Better digital skills for better lives
01 Feb 2018 | Written by Nicola Speake
It's widely acknowledged that improved digital skills is a good thing. There's lots of evidence telling us that digitally included people save money, have better opportunities to get on in life and are better connected to friends and family in a digital world. And for many, improved digital skills have proven fundamental in helping turn their life from bad to better.
This is something we have been testing and learning about through the Reboot UK project, which we've been leading along with our consortium partners Family Fund, Mind and Homeless Link. The project has investigated the transformative powers of digital on vulnerable and excluded people, including carers, homeless people and people with mental health needs. Today we're sharing some of the impacts from the second phase of the project.
We know that entrenched digital exclusion amongst vulnerable people makes it harder for them to break free from dependency on support services. The Reboot project aimed to address this, by embedding digital skills support into the existing service offer of local partners, rather than treating it as a bolt on.
In the second phase of the project, over 1,400 socially excluded people developed basic digital skills, through 35 community organisations. 84% of people supported showed improved wellbeing following the support received. The wraparound support - along with a friendly face and a cup of tea, helped people to overcome barriers and access learning, which helped people plan better for their future, understand how to stay well, and see a clearer route to progress to employment and volunteering.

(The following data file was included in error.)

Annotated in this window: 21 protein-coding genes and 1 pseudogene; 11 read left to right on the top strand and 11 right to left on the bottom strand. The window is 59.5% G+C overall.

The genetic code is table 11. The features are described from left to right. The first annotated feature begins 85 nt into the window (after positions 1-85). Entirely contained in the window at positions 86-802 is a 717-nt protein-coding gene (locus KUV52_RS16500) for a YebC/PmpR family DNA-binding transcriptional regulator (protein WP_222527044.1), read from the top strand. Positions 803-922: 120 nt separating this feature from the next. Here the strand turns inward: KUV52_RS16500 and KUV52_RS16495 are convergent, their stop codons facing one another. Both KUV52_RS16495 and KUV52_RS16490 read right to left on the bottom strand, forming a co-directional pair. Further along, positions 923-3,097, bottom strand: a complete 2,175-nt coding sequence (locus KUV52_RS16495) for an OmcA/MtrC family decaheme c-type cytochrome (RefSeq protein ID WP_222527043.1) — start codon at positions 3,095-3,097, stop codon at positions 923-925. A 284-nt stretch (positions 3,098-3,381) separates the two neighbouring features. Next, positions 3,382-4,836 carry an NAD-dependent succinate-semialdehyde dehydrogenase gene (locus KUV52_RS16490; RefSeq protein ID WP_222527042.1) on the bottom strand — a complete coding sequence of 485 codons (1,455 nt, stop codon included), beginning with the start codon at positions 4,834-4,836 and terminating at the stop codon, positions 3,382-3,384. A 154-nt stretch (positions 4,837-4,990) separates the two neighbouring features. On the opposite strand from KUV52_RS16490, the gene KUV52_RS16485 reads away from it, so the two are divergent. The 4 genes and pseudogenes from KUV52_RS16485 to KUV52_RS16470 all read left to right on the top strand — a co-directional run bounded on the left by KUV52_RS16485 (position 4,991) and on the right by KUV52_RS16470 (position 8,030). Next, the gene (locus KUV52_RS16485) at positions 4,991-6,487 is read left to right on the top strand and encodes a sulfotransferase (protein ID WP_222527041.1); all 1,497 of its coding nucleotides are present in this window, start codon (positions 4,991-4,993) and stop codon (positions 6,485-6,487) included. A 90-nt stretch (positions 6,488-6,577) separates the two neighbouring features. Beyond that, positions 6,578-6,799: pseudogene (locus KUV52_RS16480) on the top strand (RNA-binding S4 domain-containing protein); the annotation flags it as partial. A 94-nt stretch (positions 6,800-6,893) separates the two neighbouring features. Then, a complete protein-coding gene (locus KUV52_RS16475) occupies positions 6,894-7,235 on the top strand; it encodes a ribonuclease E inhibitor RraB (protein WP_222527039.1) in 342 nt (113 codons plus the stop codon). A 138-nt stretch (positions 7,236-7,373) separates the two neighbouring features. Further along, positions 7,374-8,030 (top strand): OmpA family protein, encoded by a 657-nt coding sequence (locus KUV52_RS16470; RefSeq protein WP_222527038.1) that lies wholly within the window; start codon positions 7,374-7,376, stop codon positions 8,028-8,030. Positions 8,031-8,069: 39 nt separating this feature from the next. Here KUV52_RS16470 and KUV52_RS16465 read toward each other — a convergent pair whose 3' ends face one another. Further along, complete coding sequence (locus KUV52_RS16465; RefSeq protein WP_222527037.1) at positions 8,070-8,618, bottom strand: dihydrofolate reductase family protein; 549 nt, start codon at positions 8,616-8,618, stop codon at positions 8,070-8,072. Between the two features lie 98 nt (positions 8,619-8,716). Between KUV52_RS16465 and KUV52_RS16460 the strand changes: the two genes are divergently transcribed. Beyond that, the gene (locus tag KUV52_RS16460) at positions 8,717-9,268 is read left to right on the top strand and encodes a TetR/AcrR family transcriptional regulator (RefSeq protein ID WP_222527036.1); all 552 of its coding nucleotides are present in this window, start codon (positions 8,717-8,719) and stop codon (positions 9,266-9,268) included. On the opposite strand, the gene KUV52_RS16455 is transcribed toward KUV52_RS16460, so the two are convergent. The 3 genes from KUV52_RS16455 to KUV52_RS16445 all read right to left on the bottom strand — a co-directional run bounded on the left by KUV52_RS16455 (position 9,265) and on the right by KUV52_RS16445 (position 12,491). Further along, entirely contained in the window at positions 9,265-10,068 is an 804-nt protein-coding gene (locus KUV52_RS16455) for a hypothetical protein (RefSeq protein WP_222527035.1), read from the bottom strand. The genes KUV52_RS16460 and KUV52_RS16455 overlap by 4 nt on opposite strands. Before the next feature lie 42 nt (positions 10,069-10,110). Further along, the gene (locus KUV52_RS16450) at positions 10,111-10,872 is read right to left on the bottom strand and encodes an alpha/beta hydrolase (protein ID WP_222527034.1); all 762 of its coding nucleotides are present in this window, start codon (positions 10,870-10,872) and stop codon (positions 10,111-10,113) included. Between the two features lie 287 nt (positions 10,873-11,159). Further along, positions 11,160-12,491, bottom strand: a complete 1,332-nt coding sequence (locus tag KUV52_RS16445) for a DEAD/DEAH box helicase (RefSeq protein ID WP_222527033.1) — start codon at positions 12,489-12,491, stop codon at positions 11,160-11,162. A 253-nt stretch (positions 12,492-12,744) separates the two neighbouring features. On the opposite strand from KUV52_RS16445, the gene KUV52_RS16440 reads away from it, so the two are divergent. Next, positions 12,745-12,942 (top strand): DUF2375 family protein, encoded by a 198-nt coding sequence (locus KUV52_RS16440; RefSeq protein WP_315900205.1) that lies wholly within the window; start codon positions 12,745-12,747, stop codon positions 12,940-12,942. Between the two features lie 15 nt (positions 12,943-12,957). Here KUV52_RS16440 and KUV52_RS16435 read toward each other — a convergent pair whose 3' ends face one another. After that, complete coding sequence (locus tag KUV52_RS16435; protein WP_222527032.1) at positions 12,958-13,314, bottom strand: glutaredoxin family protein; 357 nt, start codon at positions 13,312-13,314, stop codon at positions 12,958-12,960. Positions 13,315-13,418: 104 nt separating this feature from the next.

The rationale behind the Reboot UK delivery model is applicable to any disadvantaged group in society. The needs of the groups we're supporting are unique, but there are a number of similarities with other vulnerable audiences, like people with learning disabilities, people who don't have English as a first language or the long-term unemployed. These people often have complex lives and are facing a number of challenges, so digital skills aren't a priority - and even if they were, targeted and personalised support is scarce. Reboot UK has enabled local services to support the wider digital needs of the people they're already working within a flexible way, which can be delivered in a familiar environment by staff and volunteers who are trusted.
It seems apt to launch the Reboot UK report on #TimetoTalk day, which is encouraging everyone to talk about their mental health, listen and change lives. Reboot UK has done exactly that, for some of the most vulnerable people in society.
It's changed the lives of people like Ross, who has used technology to understand how to stay well.
"I was at risk of drinking again. Now I'm starting to see life again, and my future. Before, I was a bit unsure about getting into society. Reboot has helped me to feel better."
The need for recovery and reintegration for excluded people suffering from mental health issues, today of all days, can't be ignored, and we think digital can have a huge role to play in this. At Good Things Foundation, this is something that we're passionate about. The Reboot UK project forms part of our wider Social Inclusion programme, which aims to tackle social issues powered by digital. What we've found through Reboot UK will help to inform future partnerships, projects, and to develop better, more targeted support for those who need it most.
We're now moving into the third phase of Reboot UK - made possible through funding from the Big Lottery Fund - where we will consolidate, refine and disseminate the learnings and resources from the first two years of delivery. Through the partnership with Mind, Homeless Link and local delivery partners in the Online Centres Network, we'll be embedding digital skills support into frontline service delivery, aiming to create systemic changes in the mental health and homelessness sector which, we hope, will be sustained long after the project has ended.